Asked by: Yiwen Mercker
science genetics

What is the purpose of an intron?

Last Updated: 28th April, 2020

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While introns do not encode protein products, they are integral to gene expression regulation. Some introns themselves encode functional RNAs through further processing after splicing to generate noncoding RNA molecules. Alternative splicing is widely used to generate multiple proteins from a single gene.

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Similarly, you may ask, what is the purpose of introns and exons?

intron / introns. In some genes, not all of the DNA sequence is used to make protein. Introns are noncoding sections of an RNA transcript, or the DNA encoding it, that are spliced out before the RNA molecule is translated into a protein. The sections of DNA (or RNA) that code for proteins are called exons.

Similarly, why are introns removed? Not only do the introns not carry information to build a protein, they actually have to be removed in order for the mRNA to encode a protein with the right sequence. If the spliceosome fails to remove an intron, an mRNA with extra "junk" in it will be made, and a wrong protein will get produced during translation.

Consequently, why do introns exist?

Eukaryotes might need this diversity in proteins because they have many types of cells all with the same set of genes. Therefore, introns are a way to generate different proteins or different amounts of proteins that are unique to a cell type. Introns might also allow for faster evolution.

What are two functions of introns?

Introns serve at least two functions. One, acting as spacers between coding gene regions, they facilitate alternative splicing of genes. The benefit here is protein diversity; it's how our cells can express 100K proteins from only 20K genes.

Related Question Answers

Abelia Bilsk

Professional

What is the benefit of introns?

Introns are crucial because the protein repertoire or variety is greatly enhanced by alternative splicing in which introns take partly important roles. Alternative splicing is a controlled molecular mechanism producing multiple variant proteins from a single gene in a eukaryotic cell.

Xiaoguang Fornaguera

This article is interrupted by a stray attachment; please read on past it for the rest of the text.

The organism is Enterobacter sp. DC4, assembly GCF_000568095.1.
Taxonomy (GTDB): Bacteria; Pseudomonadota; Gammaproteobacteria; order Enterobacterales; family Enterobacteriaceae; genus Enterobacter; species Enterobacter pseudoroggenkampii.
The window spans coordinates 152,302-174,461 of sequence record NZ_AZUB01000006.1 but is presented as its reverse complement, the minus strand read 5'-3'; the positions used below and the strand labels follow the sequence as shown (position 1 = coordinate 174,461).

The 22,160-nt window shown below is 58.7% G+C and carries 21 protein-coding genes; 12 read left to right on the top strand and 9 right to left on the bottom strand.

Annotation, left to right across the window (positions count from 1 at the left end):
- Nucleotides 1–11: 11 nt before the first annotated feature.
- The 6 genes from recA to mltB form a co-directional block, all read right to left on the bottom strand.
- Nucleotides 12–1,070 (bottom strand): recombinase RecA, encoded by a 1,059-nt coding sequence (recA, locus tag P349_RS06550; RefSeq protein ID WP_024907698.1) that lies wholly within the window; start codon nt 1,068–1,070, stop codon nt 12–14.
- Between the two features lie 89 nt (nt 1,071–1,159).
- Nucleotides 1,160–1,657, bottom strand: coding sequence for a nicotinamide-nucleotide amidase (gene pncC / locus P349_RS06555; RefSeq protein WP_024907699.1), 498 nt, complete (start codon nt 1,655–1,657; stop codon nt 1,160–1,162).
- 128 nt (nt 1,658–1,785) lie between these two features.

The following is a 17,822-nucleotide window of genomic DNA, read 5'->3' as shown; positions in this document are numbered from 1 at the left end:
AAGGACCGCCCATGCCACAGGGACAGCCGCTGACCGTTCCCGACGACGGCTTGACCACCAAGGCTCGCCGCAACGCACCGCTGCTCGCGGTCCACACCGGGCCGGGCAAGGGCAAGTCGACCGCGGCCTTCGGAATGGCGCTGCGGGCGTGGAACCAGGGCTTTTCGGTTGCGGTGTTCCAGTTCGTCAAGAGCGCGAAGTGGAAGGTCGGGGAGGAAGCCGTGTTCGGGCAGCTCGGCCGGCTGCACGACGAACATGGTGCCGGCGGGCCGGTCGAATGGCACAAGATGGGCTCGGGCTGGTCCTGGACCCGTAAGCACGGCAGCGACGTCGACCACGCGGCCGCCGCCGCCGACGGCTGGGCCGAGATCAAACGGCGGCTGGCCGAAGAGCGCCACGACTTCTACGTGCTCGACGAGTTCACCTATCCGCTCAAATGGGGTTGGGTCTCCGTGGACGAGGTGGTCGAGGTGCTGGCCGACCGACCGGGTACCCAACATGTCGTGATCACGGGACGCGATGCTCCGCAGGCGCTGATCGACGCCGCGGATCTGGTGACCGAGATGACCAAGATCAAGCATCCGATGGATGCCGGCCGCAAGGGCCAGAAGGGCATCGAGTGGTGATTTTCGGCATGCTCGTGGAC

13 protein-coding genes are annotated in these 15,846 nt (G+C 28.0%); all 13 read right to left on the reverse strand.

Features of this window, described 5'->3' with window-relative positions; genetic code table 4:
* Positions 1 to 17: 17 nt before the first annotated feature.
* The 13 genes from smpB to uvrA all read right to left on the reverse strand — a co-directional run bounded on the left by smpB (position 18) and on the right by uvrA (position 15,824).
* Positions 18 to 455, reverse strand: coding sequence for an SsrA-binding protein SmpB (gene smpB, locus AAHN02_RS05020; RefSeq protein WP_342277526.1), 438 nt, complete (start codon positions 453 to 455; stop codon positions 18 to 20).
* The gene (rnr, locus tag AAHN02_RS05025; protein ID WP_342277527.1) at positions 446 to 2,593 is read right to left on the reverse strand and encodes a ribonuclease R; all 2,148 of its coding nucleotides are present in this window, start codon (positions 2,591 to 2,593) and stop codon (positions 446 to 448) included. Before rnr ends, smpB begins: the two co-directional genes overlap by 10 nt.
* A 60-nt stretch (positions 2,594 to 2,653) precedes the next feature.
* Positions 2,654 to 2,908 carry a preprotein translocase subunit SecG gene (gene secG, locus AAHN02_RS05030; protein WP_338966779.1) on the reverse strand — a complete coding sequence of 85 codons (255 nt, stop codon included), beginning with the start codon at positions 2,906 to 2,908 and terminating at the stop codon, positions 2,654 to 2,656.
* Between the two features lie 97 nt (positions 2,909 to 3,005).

Professional

Are introns junk DNA?

Although introns have sometimes been loosely called "junk DNA," the fact that they are so common and have been preserved during evolution leads many researchers to believe that they serve some function.

Himo Salaet

Professional

Where does splicing occur?

For nuclear-encoded genes, splicing takes place within the nucleus either during or immediately after transcription. For those eukaryotic genes that contain introns, splicing is usually required in order to create an mRNA molecule that can be translated into protein.

Khdija Membiela

Explainer

Are introns transcribed?

In most eukaryotic genes, coding regions (exons) are interrupted by noncoding regions (introns). During transcription, the entire gene is copied into a pre-mRNA, which includes exons and introns. During the process of RNA splicing, introns are removed and exons joined to form a contiguous coding sequence.

Malgorzata Crippa

Explainer

What is alternative splicing and why is it important?

Alternative splicing of RNA is a crucial process for changing the genomic instructions into functional proteins. It plays a critical role in the regulation of gene expression and protein diversity in a variety of eukaryotes. In humans, approximately 95% of multi-exon genes undergo alternative splicing.

Rhimo Jyotiradha

Explainer

Are introns coding or noncoding?

Introns are non-coding sections of a gene, transcribed into the precursor mRNA sequence, but ultimately removed by RNA splicing during the processing to mature messenger RNA. Many introns appear to be mobile genetic elements.

Geeta Llido

Pundit

What do exons do?